Food and Drink: How the `supertuscans' helped change the image of Chianti

While many would argue that Barolo from Piedmont is Italy's numero uno vino rosso, few would dispute the fact that Tuscany is the country's most dynamic wine region. Tuscany regularly scoops the lion's share of gold medals at the International Wine Challenge along with their equivalent in Italy's leading wine guide, Gambero Rosso Editore. It may seem surprising that a region best known for Chianti should be regarded as Italy's most innovative. But, thanks to a revival spearheaded by the new-wave "supertuscan" reds, it has shed the naff straw flask (fiasco) image and, at the top level, become exciting.

According to Giovanella Stianti of top Chianti estate Castello di Volpaia: "The image of Tuscany was killed by Chianti in a straw basket. We had to show that Chianti Classico is very different from what was available in the Sixties and Seventies." Producers realised that to rescue Tuscany's reputation and gain the confidence of a sceptical outside world required a major effort to re-cast Tuscany in general, and Chianti in particular. Cue the supertuscan.

The prototype of this phenomenon was Sassicaia, made from Cabernet Sauvignon cuttings obtained by Marco Incisa della Rochetta from Chateau Lafite in 1944. Sassicaia beat all-comers in a worldwide tasting of Cabernet Sauvignons in the late 1970s, but was different enough from anything the region had seen until then to not concern the Tuscany purists. Cabernet Sauvignon was soon adopted in blends with the best of the local Sangiovese grape to bring an international dimension to these Italian reds. Maturation in new French oak casks added an extra measure of refinement.

But in the eyes of Italy's archaic wine laws, Cabernet Sauvignon was forbidden fruit. Also, by law, Chianti had to include white grapes in addition to Sangiovese, the classic Chianti grape. Sangiovese on its own was not allowed either. The new wines just didn't conform. To get round the problem, the term "supertuscan" was coined for these pioneering vini da tavola. But their reputation took time to build. Without pausing to notice that Tuscany's heritage had become rather threadbare, critics initially derided these upstarts. As prototypes such as San Felice's 1968 Vigorello and Antinori's 1970 Tignanello met with international acclaim, however, critical tunes were changed.

In 1997, Le Pergolo Torto became the first supertuscan made entirely from Sangiovese. "Even as late as the 1980s, Sangiovese was still an unknown quantity," says Burton Anderson, author of The Wine Atlas of Italy.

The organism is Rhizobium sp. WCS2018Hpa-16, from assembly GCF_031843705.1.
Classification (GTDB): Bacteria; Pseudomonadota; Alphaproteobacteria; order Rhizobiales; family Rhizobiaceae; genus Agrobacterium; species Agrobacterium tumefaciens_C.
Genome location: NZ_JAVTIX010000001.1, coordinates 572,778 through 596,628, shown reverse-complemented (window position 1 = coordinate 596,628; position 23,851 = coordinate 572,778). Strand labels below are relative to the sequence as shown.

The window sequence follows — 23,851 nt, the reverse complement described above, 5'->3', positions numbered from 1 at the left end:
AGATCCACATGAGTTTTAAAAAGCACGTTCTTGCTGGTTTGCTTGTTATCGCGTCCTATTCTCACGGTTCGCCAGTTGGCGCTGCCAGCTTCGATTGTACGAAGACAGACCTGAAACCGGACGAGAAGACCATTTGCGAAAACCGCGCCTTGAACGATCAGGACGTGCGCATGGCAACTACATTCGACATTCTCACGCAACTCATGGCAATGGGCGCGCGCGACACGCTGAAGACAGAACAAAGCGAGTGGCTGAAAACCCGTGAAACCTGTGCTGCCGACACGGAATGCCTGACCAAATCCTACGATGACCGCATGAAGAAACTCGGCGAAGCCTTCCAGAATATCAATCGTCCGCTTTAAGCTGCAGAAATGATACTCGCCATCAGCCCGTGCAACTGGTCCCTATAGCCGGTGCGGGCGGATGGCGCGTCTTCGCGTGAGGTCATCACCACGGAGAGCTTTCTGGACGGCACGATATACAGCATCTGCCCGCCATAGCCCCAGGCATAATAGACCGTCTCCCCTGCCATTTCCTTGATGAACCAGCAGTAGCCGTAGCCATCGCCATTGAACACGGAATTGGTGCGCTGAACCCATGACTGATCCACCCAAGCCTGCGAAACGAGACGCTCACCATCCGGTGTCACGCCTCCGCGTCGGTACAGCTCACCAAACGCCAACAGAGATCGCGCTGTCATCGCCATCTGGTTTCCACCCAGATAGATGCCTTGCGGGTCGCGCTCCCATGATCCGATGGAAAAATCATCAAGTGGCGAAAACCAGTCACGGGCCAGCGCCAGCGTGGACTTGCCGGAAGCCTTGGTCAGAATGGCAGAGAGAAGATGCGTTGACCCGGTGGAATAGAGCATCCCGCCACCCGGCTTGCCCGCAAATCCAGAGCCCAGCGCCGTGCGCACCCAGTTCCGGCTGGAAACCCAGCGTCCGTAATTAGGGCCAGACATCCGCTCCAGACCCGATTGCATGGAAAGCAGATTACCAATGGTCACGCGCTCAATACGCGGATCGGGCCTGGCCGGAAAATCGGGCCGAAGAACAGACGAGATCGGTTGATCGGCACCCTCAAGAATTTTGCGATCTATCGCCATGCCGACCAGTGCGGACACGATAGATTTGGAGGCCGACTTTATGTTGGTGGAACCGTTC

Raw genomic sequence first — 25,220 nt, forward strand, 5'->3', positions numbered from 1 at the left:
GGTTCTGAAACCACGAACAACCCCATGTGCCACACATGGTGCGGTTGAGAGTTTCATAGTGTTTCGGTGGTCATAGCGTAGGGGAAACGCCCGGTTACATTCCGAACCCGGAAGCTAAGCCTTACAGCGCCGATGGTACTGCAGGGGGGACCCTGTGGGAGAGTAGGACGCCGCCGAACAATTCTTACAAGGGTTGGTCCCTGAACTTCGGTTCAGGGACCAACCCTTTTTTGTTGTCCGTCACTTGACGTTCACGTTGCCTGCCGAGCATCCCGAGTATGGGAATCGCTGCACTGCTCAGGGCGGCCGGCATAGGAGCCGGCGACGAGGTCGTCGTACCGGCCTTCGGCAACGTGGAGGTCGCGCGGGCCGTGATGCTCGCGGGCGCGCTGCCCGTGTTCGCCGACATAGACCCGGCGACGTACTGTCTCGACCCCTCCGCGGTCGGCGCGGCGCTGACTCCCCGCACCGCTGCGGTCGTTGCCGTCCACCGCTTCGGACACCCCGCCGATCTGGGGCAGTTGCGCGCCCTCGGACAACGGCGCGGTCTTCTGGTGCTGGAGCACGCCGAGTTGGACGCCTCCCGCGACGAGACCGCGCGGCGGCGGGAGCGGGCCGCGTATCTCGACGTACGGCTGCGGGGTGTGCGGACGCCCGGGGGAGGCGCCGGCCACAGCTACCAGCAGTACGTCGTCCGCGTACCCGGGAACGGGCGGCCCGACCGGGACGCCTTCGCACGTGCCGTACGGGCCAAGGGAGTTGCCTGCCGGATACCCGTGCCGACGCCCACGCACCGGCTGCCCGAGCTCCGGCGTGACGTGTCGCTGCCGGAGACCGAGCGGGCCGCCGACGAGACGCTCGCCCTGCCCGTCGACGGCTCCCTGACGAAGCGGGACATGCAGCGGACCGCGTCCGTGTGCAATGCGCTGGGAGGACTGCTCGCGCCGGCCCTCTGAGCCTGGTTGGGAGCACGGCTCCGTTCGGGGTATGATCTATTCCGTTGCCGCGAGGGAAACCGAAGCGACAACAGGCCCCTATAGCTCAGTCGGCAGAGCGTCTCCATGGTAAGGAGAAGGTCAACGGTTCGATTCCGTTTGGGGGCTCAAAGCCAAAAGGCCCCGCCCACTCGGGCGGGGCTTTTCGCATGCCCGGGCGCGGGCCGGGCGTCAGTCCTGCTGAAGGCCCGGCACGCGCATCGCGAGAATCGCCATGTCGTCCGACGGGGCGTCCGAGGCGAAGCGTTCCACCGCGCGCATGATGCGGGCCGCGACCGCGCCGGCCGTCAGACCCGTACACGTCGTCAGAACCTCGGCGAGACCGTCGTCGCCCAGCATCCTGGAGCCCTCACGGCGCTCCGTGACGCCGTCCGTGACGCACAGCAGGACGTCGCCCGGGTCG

It's certainly a fussier vine than Cabernet or Merlot. And while quality has improved and the delightful savoury and cherry-fruit characteristics of Sangiovese are better appreciated, new plantings and better vineyard management are still needed before it reaches its full potential.

Whether or not French grapes add to Sangiovese, and if so, to what extent, is a moot point. According to Sante Turone, of the Brunello estate, Tenuta Caparzo: "The British like Burgundy and Bordeaux. So Ca' del Pazzo (half Cabernet Sauvignon, half Sangiovese), with its international flavour, is easier on their palate than a pure Sangiovese." But Felsina Berardenga's Giuseppe Mazzocolin, producer of the supertuscan Fontalloro, says: "Sangiovese gave us an opportunity to show the grape when we couldn't make it officially as a Chianti Classico. For me, Sangiovese is more representative of Tuscany than Cabernet Sauvignon."

Now that more flexible regulations allow Cabernet Sauvignon in the blend, as well as Sangiovese on its own, there is a trend towards upgrading the quality of Chianti Classico. As Sangiovese's true potential is realised, the French grape varieties are likely to become less important as a constituent in blends. Instead, Cabernet Sauvignon, Merlot, even Syrah and Pinot Noir will stand on their own as useful additional strings to the Italian winemaker's bow. Tuscany, by this point, will have well and truly returned to its traditional roots

Top supertuscans

As the crema della crema of Tuscan wine, supertuscans are not inexpensive.

1994 Coltassala, pounds 15.95 (mail order), Adnams, Southwold (01502 727 200). From Castello di Volpaia, this is a stylish, richly cherried blend of 95 per cent Sangioveto with 5 per cent Mammolo.

Avignonesi's 1994 I Grifi, pounds 16.99, Wine Rack, Bottoms Up. A classy, modern Cabernet Sauvignon/Sangiovese blend.

1994 Chianti Classico Riserva, Vigneto Racia. pounds 19.99, Swig, London NW3 (0171-431 4412). Felsina Berardenga's trophy-winning supertuscan icon is a beautiful balanced and fruity single-vineyard Chianti made entirely from Sangiovese.

Wines of the Week

1994 Chianti Classico Riserva, Ricasoli, pounds 7.99. Wine Rack, Bottoms Up, Thresher. At a price that's a little closer to home, this is a well-crafted Chianti from Tuscany's Classico heartland, with the intensity of flavour you'd expect from a Riserva and nicely maturing, ripe-cherry fruitiness balanced by firm savoury tannins. 1996 Chianti Classico Rocca di Castagnoli, pounds 6.99. Waitrose. Victoria Wine. A contrast in style from the same zone, this is a herby, delicately spicy, youthful blend of Sangiovese and Canaiolo with an almost fruitcake- like sweet fruit ripeness polished by a stylish touch of oak.

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